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Remove ternary operator #1698

brson opened this Issue · 11 comments

10 participants


One of the comments that stuck with me after the 0.1 announcement was somebody asking why we have a ternary operator, since it is functionally the same as our if expressions. I'm sympathetic to this sentiment

Lately I have been feeling wary about the rapid addition of features to the language and think that we should be more cautious about committing to things we don't really need. One of the original mandates upon the announcement of Rust was to focus on removing features (it's in the language FAQ), and I don't think there's any way to argue that we have succeeded at that.

Admittedly, the ternary operator is a low-maintenance feature, but its removal is also low-impact.


I agree. I was wondering why we had the ternary operator, too.


Agreed. Wish I had made JS an expression language. The great statement/expression split motivates ?: but Rust is free of that, and if-else suffices.



As a very heavy user of the ?: operator in C/C++ I prefer the compact syntax. I also think it formats better when the expression is too long to fit on a single line:

let x = some_very_long_condational
     ? if_true
     : if_false

let x = if some_very_long_condational 
     { if_true}
     else { if_false}

The syntax can get worse, in my view, if if_true and if_false won't fit on a single line. For example, where should the braces be placed.

Just my two cents.


I like:

let x = if some_very_long_condational {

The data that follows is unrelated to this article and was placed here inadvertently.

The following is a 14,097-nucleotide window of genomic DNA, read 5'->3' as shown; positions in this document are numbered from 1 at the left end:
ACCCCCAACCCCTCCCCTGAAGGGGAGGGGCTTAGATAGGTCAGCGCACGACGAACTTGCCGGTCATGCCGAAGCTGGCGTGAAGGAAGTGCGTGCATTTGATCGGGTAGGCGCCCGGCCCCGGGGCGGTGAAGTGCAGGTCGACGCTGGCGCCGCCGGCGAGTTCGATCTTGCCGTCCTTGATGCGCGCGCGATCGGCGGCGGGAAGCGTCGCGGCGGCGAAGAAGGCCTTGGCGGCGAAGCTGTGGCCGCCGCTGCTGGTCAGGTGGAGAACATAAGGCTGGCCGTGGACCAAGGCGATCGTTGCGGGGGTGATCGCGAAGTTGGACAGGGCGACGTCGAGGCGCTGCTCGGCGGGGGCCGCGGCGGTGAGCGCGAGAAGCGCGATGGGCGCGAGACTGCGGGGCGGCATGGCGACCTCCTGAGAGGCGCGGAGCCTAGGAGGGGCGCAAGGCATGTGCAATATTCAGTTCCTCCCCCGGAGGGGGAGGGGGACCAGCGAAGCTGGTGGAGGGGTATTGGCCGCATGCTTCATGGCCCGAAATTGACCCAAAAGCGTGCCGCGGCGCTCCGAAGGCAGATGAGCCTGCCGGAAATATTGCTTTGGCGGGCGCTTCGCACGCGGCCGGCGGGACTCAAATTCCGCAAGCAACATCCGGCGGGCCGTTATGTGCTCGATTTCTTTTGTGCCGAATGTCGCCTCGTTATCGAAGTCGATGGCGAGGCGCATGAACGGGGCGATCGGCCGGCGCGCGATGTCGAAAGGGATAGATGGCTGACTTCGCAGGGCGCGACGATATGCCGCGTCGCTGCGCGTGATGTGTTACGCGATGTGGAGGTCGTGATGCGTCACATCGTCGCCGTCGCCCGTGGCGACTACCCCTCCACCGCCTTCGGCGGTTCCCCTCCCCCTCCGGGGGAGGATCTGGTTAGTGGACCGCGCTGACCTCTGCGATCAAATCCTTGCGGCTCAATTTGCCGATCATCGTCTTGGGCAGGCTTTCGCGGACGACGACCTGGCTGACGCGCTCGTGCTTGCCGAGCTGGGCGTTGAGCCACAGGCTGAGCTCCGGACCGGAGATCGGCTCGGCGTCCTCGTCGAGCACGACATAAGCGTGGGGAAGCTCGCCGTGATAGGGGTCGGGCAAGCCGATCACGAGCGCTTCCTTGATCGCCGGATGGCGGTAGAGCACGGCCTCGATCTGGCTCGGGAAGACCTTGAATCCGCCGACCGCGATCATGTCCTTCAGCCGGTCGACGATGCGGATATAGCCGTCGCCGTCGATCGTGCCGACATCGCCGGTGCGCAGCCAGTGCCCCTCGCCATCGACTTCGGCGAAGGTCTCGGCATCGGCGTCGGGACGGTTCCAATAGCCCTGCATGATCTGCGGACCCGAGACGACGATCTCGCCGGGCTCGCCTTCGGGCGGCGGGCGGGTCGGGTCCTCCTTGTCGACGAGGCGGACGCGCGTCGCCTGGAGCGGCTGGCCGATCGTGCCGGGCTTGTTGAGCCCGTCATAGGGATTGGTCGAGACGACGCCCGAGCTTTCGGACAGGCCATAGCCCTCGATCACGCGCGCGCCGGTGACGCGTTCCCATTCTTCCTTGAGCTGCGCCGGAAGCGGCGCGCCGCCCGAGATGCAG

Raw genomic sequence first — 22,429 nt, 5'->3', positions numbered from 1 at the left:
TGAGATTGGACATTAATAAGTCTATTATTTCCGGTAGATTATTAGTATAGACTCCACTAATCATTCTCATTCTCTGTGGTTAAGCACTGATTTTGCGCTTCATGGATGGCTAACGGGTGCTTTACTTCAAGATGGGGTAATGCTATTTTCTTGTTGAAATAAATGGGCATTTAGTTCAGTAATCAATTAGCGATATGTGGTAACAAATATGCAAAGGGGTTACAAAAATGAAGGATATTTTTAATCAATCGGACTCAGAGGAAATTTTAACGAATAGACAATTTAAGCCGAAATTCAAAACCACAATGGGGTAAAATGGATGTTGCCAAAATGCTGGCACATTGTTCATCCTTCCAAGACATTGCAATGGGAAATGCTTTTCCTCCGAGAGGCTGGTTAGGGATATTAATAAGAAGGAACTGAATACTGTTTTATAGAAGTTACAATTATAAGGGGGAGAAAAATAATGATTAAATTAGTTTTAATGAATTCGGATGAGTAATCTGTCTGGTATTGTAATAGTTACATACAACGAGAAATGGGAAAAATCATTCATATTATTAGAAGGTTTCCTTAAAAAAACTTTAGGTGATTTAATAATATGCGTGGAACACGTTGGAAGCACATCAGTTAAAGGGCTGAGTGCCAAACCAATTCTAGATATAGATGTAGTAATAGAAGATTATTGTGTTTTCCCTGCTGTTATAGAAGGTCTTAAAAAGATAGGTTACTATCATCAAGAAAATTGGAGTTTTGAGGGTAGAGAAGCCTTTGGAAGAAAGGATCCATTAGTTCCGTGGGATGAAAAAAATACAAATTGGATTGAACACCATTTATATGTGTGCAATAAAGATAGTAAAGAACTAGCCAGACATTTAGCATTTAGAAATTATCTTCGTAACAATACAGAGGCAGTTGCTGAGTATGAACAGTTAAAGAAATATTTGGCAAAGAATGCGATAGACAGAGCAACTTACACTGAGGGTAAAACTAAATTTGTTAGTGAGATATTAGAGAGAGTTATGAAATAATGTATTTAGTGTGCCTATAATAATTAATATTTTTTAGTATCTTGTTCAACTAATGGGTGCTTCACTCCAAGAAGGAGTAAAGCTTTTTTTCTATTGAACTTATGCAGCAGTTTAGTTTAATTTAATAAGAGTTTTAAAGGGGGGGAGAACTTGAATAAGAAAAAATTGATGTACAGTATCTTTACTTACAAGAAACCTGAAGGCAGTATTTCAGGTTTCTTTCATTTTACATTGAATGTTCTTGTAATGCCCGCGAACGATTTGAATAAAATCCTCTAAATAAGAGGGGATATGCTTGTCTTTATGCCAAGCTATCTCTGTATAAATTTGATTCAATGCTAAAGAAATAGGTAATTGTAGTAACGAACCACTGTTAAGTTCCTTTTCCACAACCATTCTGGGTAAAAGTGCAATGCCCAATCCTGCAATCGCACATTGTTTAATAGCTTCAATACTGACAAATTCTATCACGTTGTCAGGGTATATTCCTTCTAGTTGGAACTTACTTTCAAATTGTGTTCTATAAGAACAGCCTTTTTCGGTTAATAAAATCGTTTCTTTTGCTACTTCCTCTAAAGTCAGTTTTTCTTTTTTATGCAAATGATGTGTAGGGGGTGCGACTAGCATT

} else { 

It adds some extra lines (the "else line" and the final bracket), but it keeps it clean and you can add as much code as you want in either.

I use the ternary operator a lot in C++, but I think the syntax is poor. You ave to spot the ? and : in the middle of a sea of other tokens to see that it's even a conditional. With expression-if you have the leading token indicating to the reader "here comes a conditional".


Well I still prefer the syntax of the ?: operator. I find your choice of formatting too verbose, especially for the simple cases when if_true and if_false are a single expressions (as oppose to multiple statements ending in an expression).

Nevertheless, I won't object very strongly if the ?: operator is removed.


I'm also using ?: all over the place, but I still think removing it would be a good idea -- it frees up two (!) ASCII sigils in our expression syntax. Think of all the other awesomely cryptic things we could do with them.


A non-cryptic use would be to allow them as part of the predicate name.
E.g. "empty?()" instead of "is_empty()".


@marijnh ++ :)


Personally I don't give a hoot. Igor argued for ternary back in


This was done in pull req #1705.

@marijnh marijnh closed this
    return parent.index_of(child_a) < offset_b ? -1 : 1

looks infinitely better than

    return if parent.index_of(child_a) < offset_b {
    } else {

If we have to be pythony about this,

return -1 if parent.index_of(child_a) < offset_b else 1

would be much better.

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